Erikson’s theory is also greatly connected to personal development since it entails various aspects that enhance appropriate personal development. One of the main components of personal development includes physical development, where an individual takes note of the physical changes. Intellectual development is also a major aspect of personal development since it improves cognitive reasoning (Pfeifer & Berkman, 2018). Socio-emotional development also portrays how individuals react to different environments when interacting with others. Another significant aspect of self-development is language development which enables an individual to maintain good communication processes to enhance interpersonal relations. This paper strives to highlight how an individual undergoes all the stages of personal identity formation for appropriate personal development.
The adolescent stage is also considered essential for self-knowledge since adolescents can explore different emerging identities within them and how they are connected to them. An individual also understands their immediate environments and how they react to different aspects of the environment (Specht, 2017, pp. 10–17). Some of the major components that may influence an individual’s identity formation include cultural orientation, race, and different experiences within society (Specht, 2017, pp. 10–17). At the adolescent stage, individuals can develop their own beliefs concerning their socio-cultural orientation, such as gender, religion, and race.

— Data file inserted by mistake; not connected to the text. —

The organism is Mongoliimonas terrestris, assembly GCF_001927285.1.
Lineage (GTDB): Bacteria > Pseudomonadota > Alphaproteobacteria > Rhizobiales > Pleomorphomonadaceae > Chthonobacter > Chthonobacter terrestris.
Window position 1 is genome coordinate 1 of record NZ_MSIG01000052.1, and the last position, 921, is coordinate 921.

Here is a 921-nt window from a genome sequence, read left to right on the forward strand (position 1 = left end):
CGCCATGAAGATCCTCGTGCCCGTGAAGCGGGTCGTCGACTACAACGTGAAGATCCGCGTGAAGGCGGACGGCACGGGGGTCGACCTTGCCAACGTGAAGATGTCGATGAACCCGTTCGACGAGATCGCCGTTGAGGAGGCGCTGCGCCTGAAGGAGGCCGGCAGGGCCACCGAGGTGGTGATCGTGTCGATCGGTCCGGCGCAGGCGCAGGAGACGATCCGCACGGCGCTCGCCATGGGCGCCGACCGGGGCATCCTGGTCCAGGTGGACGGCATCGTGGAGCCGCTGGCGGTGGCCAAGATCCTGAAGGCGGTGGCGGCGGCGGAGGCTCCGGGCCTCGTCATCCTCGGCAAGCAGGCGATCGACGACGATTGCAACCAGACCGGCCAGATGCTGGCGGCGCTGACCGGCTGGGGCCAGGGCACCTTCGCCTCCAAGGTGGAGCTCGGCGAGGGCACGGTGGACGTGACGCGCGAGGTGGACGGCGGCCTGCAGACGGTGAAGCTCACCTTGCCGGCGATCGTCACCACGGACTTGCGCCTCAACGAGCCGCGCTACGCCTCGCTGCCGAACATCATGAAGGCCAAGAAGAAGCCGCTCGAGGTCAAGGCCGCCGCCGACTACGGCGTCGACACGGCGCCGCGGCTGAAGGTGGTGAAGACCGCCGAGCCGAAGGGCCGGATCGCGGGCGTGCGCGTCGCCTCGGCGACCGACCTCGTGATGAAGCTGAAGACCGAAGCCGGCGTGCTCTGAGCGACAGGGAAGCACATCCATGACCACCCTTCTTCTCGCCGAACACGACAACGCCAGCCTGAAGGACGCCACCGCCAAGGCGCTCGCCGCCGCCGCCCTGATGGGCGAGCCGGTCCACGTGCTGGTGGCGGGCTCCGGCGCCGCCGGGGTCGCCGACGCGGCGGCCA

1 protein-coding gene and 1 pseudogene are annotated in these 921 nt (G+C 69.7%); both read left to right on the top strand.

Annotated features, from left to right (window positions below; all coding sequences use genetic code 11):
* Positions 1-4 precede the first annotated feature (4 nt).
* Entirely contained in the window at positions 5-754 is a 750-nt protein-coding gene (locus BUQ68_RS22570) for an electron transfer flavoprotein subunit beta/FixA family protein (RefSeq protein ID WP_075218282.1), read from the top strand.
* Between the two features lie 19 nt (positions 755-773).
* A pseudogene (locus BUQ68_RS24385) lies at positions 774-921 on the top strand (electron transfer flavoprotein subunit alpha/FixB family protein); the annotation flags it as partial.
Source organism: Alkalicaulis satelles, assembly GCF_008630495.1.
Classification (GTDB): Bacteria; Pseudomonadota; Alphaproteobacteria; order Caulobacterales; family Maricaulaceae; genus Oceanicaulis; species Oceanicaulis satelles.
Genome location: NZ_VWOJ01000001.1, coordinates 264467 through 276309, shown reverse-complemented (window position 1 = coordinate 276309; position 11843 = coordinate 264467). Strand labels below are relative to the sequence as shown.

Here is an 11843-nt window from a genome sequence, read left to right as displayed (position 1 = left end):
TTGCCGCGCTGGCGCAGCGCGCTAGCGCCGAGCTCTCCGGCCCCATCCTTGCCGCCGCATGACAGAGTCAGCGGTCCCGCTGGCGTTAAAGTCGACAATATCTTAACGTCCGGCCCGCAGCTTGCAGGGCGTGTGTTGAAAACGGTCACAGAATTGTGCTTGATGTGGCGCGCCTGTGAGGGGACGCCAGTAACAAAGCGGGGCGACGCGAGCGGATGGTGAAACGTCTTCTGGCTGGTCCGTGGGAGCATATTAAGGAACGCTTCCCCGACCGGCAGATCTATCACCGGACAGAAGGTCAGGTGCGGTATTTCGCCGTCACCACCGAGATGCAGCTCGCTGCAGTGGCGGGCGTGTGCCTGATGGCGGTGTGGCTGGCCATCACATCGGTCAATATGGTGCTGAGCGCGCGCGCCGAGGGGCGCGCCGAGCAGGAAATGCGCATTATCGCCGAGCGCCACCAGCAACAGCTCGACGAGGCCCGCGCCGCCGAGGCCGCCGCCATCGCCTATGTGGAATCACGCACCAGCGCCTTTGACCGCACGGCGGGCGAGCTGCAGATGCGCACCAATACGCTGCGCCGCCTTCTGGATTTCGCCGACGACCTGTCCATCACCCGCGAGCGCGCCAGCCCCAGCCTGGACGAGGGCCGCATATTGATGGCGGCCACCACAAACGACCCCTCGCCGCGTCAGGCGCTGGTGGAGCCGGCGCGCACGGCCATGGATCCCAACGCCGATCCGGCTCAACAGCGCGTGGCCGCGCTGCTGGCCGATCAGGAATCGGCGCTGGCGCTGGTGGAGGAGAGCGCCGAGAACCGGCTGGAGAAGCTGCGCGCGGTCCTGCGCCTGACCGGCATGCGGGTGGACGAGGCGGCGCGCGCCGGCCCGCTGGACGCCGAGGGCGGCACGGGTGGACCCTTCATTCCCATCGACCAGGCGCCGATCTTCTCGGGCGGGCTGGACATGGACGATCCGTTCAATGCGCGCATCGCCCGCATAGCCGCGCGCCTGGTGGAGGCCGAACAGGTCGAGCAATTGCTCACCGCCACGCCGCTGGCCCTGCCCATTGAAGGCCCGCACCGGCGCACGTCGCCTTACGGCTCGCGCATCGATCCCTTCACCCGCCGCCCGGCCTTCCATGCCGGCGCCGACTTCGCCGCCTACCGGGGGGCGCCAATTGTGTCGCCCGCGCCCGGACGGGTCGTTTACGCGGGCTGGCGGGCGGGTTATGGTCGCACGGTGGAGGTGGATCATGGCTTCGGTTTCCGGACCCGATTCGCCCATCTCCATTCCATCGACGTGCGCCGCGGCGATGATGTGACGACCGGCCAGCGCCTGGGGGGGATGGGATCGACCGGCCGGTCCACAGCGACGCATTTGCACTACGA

James Marcia strives to outline the man concept that an individual’s perception of identity is greatly ascertained by the reliance and choices a person makes regarding social and personal characteristics. The four main senses of identity include; Identity Achievement, Identity Foreclosure, Identity Diffusion, and Identity Moratorium (Specht, 2017, pp. 10–17). As individuals grow, they tend to discover the strengths and weaknesses in different life stages that enhance personal development. The concepts also enable one to take stronger and more effective stances regarding moral, ethical, and social issues.
I was amongst the best-performing students in different educational matters during my early childhood education. My performance in both studies and other extra-curriculum activities such as arts and sports were excellent. However, after grade 6, I lost my dedication and control, which saw me perform poorly due to a lack of motivation (Kroger, 2017). My surrounding environment contributed to my lack of motivation to go on with my excellent educational journey. My other siblings were not interested in education and spent most of their time playing with their peers, whereas their performances were not satisfactory. This stage portrayed identity foreclosure for me since my actions and decisions were majorly based on the characteristics and qualities of my siblings and other individuals close to me (Kroger, 2017). A few friends and my siblings provided me with an environment that did not favor me in exploring other productive ventures other than adopting their traits which affected my studies. However, I managed to attain the required grade for college after high school, but I did not go for counseling on the appropriate course to pursue.